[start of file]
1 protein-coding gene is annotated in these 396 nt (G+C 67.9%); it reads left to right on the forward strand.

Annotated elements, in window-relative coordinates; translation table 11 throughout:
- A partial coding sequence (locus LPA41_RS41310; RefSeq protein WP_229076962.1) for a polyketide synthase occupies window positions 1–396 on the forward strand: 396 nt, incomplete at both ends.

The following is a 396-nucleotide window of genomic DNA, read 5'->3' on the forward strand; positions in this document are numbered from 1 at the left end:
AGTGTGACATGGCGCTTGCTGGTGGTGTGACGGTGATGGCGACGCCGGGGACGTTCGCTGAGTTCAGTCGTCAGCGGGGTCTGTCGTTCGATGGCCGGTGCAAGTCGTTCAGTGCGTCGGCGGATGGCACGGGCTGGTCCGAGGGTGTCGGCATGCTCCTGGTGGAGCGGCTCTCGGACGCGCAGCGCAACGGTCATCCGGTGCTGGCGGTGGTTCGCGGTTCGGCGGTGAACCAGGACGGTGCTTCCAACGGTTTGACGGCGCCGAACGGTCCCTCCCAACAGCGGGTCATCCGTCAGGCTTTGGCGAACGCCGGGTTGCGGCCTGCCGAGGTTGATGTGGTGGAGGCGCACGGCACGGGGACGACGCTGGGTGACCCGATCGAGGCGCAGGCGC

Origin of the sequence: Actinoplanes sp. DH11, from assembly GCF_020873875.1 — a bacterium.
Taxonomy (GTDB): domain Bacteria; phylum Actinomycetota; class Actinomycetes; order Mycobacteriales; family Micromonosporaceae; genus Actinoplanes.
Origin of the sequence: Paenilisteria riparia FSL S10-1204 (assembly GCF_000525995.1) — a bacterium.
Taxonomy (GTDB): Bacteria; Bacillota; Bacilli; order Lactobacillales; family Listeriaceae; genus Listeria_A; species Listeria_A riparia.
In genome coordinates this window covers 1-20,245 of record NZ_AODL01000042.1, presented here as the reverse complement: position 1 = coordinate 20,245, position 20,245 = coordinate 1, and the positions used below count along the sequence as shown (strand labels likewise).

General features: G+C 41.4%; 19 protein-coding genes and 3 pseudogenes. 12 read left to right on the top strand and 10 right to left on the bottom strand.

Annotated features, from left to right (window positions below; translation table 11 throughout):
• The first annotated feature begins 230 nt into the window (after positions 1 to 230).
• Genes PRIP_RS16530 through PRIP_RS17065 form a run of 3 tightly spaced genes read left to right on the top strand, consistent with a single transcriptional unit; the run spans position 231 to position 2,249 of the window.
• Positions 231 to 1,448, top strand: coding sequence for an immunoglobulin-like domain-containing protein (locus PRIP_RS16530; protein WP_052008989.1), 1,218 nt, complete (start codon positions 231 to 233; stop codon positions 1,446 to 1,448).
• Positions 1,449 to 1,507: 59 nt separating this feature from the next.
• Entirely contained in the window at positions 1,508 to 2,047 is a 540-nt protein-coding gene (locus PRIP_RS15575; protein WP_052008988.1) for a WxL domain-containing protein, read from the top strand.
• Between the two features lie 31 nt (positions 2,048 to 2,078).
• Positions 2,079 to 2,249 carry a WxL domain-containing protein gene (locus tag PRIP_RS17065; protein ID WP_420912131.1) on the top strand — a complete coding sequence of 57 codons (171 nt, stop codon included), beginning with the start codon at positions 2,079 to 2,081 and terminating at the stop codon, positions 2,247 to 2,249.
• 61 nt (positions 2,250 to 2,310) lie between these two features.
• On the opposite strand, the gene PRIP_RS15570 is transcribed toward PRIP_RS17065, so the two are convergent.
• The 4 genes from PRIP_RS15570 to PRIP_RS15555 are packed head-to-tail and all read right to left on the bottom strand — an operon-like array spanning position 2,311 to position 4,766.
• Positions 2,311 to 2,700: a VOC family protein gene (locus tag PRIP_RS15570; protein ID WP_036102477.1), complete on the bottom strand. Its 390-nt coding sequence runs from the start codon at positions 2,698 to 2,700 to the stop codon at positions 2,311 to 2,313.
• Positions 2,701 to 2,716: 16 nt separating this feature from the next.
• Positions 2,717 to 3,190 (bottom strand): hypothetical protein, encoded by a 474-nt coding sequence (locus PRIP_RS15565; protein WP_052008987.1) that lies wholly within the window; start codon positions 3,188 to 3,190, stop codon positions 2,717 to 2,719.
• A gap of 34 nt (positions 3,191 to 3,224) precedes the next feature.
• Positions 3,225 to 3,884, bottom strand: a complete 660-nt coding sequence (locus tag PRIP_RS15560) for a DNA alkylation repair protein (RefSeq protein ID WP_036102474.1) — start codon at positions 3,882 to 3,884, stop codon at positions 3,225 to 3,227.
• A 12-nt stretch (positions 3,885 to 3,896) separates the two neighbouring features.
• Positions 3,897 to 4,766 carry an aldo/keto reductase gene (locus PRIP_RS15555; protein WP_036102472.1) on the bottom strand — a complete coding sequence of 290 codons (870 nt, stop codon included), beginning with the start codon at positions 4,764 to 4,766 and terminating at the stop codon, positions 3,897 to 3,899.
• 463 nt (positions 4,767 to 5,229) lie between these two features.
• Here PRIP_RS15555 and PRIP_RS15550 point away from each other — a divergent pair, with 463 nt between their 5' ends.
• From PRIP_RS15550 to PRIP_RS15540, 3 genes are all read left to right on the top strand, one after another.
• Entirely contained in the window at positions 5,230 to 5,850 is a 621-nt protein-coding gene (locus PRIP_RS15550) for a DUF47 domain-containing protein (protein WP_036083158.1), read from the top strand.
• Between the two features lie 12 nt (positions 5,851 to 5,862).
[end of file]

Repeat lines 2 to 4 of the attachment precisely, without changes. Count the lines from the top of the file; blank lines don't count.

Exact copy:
Annotated elements, in window-relative coordinates; translation table 11 throughout:
- A partial coding sequence (locus LPA41_RS41310; RefSeq protein WP_229076962.1) for a polyketide synthase occupies window positions 1–396 on the forward strand: 396 nt, incomplete at both ends.

The following is a 396-nucleotide window of genomic DNA, read 5'->3' on the forward strand; positions in this document are numbered from 1 at the left end: